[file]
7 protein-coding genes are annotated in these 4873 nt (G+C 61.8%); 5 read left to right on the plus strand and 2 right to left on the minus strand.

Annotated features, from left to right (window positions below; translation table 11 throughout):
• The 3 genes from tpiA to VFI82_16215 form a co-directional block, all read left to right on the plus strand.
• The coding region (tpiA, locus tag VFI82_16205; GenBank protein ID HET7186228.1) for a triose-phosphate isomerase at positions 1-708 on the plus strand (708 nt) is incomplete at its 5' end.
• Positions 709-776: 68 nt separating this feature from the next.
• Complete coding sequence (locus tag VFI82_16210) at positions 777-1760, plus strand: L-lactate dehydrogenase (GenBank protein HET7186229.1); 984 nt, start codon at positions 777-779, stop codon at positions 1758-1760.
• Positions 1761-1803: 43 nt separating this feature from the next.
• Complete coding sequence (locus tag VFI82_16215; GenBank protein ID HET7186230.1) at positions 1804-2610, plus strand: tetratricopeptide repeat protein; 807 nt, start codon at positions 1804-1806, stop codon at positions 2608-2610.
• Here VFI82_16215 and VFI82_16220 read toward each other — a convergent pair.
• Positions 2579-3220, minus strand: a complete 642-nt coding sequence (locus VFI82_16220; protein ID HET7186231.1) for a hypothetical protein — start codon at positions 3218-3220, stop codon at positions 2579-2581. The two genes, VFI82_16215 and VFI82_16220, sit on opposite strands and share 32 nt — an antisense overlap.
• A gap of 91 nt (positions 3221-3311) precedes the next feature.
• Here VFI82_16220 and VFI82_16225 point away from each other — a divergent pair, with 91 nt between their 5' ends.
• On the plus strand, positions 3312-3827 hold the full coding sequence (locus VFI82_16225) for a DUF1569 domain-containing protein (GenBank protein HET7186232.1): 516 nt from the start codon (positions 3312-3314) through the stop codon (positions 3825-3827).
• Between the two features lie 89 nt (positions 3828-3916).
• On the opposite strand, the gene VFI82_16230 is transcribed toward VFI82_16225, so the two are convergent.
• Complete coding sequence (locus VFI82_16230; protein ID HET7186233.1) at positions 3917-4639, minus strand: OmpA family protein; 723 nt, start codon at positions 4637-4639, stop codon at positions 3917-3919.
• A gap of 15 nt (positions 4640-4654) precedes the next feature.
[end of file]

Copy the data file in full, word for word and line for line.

7 protein-coding genes are annotated in these 4873 nt (G+C 61.8%); 5 read left to right on the plus strand and 2 right to left on the minus strand.

Annotated features, from left to right (window positions below; translation table 11 throughout):
• The 3 genes from tpiA to VFI82_16215 form a co-directional block, all read left to right on the plus strand.
• The coding region (tpiA, locus tag VFI82_16205; GenBank protein ID HET7186228.1) for a triose-phosphate isomerase at positions 1-708 on the plus strand (708 nt) is incomplete at its 5' end.
• Positions 709-776: 68 nt separating this feature from the next.
• Complete coding sequence (locus tag VFI82_16210) at positions 777-1760, plus strand: L-lactate dehydrogenase (GenBank protein HET7186229.1); 984 nt, start codon at positions 777-779, stop codon at positions 1758-1760.
• Positions 1761-1803: 43 nt separating this feature from the next.
• Complete coding sequence (locus tag VFI82_16215; GenBank protein ID HET7186230.1) at positions 1804-2610, plus strand: tetratricopeptide repeat protein; 807 nt, start codon at positions 1804-1806, stop codon at positions 2608-2610.
• Here VFI82_16215 and VFI82_16220 read toward each other — a convergent pair.
• Positions 2579-3220, minus strand: a complete 642-nt coding sequence (locus VFI82_16220; protein ID HET7186231.1) for a hypothetical protein — start codon at positions 3218-3220, stop codon at positions 2579-2581. The two genes, VFI82_16215 and VFI82_16220, sit on opposite strands and share 32 nt — an antisense overlap.
• A gap of 91 nt (positions 3221-3311) precedes the next feature.
• Here VFI82_16220 and VFI82_16225 point away from each other — a divergent pair, with 91 nt between their 5' ends.
• On the plus strand, positions 3312-3827 hold the full coding sequence (locus VFI82_16225) for a DUF1569 domain-containing protein (GenBank protein HET7186232.1): 516 nt from the start codon (positions 3312-3314) through the stop codon (positions 3825-3827).
• Between the two features lie 89 nt (positions 3828-3916).
• On the opposite strand, the gene VFI82_16230 is transcribed toward VFI82_16225, so the two are convergent.
• Complete coding sequence (locus VFI82_16230; protein ID HET7186233.1) at positions 3917-4639, minus strand: OmpA family protein; 723 nt, start codon at positions 4637-4639, stop codon at positions 3917-3919.
• A gap of 15 nt (positions 4640-4654) precedes the next feature.